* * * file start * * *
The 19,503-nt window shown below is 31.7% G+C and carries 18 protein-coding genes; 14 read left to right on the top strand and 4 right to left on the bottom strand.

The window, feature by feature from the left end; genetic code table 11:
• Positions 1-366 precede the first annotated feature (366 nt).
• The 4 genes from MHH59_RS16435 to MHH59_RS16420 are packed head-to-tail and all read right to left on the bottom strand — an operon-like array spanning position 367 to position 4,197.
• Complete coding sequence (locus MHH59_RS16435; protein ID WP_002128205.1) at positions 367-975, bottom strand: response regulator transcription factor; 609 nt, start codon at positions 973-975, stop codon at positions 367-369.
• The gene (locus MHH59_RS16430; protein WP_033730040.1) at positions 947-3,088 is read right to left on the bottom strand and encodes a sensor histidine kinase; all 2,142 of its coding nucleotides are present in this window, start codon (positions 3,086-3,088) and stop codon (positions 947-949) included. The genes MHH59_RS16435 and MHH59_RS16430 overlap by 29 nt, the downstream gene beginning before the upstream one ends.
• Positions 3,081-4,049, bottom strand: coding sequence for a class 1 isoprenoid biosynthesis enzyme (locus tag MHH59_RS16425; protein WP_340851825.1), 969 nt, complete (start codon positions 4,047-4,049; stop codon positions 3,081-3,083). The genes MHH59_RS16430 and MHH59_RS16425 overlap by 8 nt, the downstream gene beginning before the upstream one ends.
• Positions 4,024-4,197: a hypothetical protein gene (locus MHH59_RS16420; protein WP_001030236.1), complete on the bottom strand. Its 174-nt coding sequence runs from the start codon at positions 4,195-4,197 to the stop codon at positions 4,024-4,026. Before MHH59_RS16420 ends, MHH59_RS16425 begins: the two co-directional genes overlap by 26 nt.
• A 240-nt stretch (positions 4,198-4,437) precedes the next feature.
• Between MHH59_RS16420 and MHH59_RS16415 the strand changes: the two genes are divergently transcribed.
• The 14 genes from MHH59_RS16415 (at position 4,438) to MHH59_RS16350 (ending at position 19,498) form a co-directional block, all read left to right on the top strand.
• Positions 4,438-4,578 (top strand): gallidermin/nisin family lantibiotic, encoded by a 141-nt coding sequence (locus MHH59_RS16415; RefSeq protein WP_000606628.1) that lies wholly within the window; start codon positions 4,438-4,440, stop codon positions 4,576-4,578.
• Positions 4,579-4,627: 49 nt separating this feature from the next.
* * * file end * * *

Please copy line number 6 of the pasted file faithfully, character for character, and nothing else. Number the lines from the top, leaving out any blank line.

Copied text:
• The gene (locus MHH59_RS16430; protein WP_033730040.1) at positions 947-3,088 is read right to left on the bottom strand and encodes a sensor histidine kinase; all 2,142 of its coding nucleotides are present in this window, start codon (positions 3,086-3,088) and stop codon (positions 947-949) included. The genes MHH59_RS16435 and MHH59_RS16430 overlap by 29 nt, the downstream gene beginning before the upstream one ends.